GUARD GIVES JOYNER BUILDING TO TUPELO

CATEGORY: Tupelo Stories

AUTHOR: MOULDE

GUARD GIVES JOYNER BUILDING TO TUPELO

By Philip Moulden

Daily Journal

Mississippi National Guard officials Friday turned over to Tupelo a building that has been used for the past 40 years to keep Guard vehicles in the region in tip-top running order.

The key to the building located off Joyner Avenue north of Joyner Elementary School was handed to Mayor Jack Marshall at City Hall by Sgt. Maj. Clyde Godfrey, with the Organization Maintenance Shop No. 2 in Tupelo, and Staff Sgt. Glenn Easley, from the Mississippi National Guard Adjutant General’s Office in Jackson.

“We’re transferring it back to the city for city use,” Godfrey said. He said the transfer includes about 7 acres of land.

The city will use the 4,600-square-foot building to house its Parks and Recreation Department fields and grounds equipment.

The Guard recently constructed a new 11,000-square-foot vehicle maintenance facility on 5.3 city-owned acres on South Veterans Boulevard.

Under the National Guard program, local governments furnish property for Guard facilities and the Guard funds the building costs. When the facilities are no longer needed, they and the property are returned to the local government.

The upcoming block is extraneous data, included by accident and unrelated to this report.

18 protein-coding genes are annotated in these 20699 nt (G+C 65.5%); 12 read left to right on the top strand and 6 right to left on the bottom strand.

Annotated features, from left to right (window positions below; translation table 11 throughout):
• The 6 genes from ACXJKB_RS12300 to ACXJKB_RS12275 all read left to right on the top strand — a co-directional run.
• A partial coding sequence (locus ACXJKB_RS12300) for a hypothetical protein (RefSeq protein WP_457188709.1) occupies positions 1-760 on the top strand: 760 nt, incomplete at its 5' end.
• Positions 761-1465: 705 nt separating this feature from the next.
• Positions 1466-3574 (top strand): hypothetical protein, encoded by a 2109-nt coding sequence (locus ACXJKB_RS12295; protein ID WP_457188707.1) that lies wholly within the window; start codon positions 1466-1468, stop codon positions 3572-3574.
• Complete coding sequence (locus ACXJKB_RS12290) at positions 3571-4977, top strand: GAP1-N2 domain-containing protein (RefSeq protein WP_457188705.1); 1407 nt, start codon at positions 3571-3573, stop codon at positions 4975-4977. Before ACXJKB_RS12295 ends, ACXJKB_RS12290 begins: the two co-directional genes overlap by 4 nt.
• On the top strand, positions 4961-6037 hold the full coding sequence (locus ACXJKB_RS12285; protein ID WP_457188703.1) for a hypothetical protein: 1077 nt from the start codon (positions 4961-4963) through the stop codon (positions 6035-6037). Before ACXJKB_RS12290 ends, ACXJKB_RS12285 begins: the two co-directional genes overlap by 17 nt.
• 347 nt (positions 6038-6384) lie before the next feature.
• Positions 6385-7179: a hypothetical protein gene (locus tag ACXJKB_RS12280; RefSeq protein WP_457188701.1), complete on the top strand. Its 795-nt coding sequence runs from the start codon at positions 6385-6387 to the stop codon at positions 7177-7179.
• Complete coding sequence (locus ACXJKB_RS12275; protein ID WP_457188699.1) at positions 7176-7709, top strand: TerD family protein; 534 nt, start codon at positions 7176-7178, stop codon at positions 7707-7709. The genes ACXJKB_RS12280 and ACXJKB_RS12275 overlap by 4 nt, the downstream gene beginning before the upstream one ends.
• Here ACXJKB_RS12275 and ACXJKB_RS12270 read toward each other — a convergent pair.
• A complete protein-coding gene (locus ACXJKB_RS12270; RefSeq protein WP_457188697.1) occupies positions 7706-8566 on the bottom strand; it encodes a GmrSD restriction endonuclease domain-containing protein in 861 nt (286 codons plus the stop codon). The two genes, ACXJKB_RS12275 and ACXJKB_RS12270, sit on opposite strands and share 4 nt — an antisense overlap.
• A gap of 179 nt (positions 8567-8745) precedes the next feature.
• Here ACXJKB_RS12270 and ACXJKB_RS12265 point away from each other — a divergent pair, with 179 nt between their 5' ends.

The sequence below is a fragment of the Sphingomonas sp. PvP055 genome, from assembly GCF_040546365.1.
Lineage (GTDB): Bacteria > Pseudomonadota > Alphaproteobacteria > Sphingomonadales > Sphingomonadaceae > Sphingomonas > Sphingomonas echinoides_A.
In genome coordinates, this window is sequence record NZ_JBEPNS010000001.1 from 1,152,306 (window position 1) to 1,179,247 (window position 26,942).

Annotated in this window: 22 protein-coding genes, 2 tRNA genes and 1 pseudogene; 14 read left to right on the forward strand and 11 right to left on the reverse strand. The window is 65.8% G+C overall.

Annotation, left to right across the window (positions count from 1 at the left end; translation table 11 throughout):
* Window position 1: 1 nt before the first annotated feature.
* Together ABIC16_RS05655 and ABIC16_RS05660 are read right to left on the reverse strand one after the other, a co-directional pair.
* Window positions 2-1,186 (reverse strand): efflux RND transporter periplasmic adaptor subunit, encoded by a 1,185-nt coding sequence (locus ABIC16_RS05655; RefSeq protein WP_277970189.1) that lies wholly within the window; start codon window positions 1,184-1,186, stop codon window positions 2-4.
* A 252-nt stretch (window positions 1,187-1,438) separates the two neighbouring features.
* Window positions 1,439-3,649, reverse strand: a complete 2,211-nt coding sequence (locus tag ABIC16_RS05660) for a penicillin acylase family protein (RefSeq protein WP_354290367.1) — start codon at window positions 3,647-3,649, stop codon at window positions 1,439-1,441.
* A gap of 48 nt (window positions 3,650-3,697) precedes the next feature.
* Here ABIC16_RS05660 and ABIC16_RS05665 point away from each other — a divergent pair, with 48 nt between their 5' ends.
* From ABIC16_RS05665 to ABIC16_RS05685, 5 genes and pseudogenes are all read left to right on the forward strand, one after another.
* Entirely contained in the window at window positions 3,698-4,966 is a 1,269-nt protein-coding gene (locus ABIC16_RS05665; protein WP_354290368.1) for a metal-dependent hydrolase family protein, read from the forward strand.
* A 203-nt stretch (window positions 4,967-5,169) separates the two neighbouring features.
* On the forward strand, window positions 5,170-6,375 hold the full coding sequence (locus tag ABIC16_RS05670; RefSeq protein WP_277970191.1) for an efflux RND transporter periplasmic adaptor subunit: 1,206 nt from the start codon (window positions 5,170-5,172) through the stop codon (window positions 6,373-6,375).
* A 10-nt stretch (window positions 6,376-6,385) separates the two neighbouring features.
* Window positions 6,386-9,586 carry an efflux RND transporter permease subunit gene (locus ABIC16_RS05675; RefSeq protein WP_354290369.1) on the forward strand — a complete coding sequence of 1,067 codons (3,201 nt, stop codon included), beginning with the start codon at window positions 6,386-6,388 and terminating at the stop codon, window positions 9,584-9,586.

“We plan to make it a consolidated park and recreations operations base for all grounds and athletic field personnel and equipment,” Marshall noted earlier. “That will allow us to free up the facility at Ballard Park … for building maintenance equipment and personnel.”

The city also plans to put a greenhouse on the Joyner Avenue property to enhance citywide landscaping capabilities.

The brick building, which cost about $40,000 to construct, was funded under a federal appropriation in 1954. It was opened in December 1955 and originally serviced about 130 tracked and wheeled vehicles from 21 North Mississippi Guard units.

Although the number of units in the region has dropped to 15, the number of vehicles that it services has more than doubled, to about 300.

A dozen full-time technicians work at the center plus a number of weekend Guard personnel, Godfrey said.

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